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Review of INR Seminar, “Understanding Depression and Bipolar Disorder”

Posted Posted in Brain Science, Continuing Education, Homestudy, Psychology, Seminars, Webinars

understanding-depressionRecently, I attended a continuing-education online seminar (Webinar) and was asked to write a blog post about my experience. The seminar’s title was “Understanding Depression and Bipolar Disorder.” The seminar’s sponsor was INR (Institute for Natural Resources). The presenter was Dr. David Longo (Ph.D.). The Webinar was six hours long. There were two breaks and time for lunch.

If you are a health-care professions (registered nurse, licensed practical nurse, pharmacist, registered dietitian, psychologist, social worker occupational therapist, physical therapist, case manager, nursing home administrator, counselor, or care-giver), this course is for you.

My first impression of the Webinar is that it was very well organized. My Webinar code worked correctly the first time. It appeared that no one else taking the Webinar had any technical issues. The Webinar platform was very simple and easy to understand. Dr. Longo, the presenter, had a pleasant voice and spoke at the right pace — not too fast and not too slowly. Dr. Longo kept my interest. He relied on case studies and his extensive knowledge.
The first hour examined the Three Brains of humans: The Brain Stem (Archaic Brain); Limbic System (Old Brain); and the Cerebral Cortex (New Brain). Dr. Longo discussed, in-depth, how changes in brain chemistry and structure occur in depression and bipolar disorder. Then, he covered how stress becomes a pathway for the development of major depressive disorders.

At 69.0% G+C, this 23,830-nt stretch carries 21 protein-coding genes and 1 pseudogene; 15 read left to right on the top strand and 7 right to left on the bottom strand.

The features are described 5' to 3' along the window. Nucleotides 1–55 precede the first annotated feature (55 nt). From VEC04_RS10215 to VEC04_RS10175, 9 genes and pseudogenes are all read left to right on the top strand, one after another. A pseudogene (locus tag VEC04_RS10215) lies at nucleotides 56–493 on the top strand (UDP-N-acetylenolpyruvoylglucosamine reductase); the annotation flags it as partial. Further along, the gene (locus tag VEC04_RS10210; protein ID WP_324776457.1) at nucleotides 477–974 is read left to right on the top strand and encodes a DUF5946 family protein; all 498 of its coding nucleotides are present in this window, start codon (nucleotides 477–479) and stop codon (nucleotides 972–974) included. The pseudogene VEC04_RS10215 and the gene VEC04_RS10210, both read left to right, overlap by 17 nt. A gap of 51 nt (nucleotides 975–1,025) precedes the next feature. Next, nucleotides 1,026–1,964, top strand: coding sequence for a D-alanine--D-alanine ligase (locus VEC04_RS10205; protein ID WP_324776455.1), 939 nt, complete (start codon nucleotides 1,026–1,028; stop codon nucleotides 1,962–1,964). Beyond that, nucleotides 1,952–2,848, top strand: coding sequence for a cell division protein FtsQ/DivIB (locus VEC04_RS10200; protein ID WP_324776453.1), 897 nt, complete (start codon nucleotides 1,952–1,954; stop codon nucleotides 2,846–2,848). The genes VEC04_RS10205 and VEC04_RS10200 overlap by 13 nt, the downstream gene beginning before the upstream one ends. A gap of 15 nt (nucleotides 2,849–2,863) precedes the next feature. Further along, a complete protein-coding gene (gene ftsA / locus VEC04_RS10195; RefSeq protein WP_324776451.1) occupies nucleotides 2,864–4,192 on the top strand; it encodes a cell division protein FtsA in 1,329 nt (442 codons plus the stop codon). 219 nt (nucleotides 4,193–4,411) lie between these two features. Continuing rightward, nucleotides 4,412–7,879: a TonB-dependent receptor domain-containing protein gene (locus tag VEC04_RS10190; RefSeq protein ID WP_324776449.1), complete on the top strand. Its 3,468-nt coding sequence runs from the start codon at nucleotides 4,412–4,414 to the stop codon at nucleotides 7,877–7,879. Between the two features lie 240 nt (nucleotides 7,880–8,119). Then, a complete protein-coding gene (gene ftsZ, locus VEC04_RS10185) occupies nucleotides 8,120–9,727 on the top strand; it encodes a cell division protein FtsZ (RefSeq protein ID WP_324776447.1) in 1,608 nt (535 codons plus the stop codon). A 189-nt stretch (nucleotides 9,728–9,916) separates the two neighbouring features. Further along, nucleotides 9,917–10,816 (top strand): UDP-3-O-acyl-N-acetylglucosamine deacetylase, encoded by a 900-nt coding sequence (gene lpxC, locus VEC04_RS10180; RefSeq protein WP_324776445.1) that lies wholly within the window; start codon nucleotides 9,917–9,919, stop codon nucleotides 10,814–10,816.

Dr. Longo discussed the new DSM-V (Diagnostic Statistics Manual, Version Five) criteria for the diagnosis of major depressive disorders and bipolar disorder.

I work in the marine industry, and I learned a fascinating fact: marine engineers have, by occupation, the highest suicide rates. Next in line are physicians and dentists.

Dr. Longo mentioned that there are many significant changes in the new Diagnostics and Statistical Manual of Mental Disorders. I was pleased to have an instructor who showed a working knowledge of such mental disorders.

The afternoon session focused on drugs used in the treatment of bipolar disorder, cyclothymia, and other disorders. Dr. Longo had experience with these medications and covered them thoroughly. He also focused on various forms of psychotherapy used to treat depression.

Overall, the Webinar provided superb information. Dr, Longo and INR did a superb job. I look forward to being part of future INR programs.

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Chronic Insomnia

Posted Posted in Brain Science, Continuing Education, Webinars

sleeping-child-812181_640By Nikita Katz, M.D., Ph.D.

Chronic insomnia is associated with an increased risk of depression, anxiety, excess disability, reduced quality of life, and increased use of health care resources.

Insufficient sleep can result in industrial and motor vehicle accidents, somatic complaints, cognitive dysfunction, depression, and decrements in daytime work performance owing to fatigue or sleepiness. It is also associated with hypertension, heart disease, and greater risk of mortality.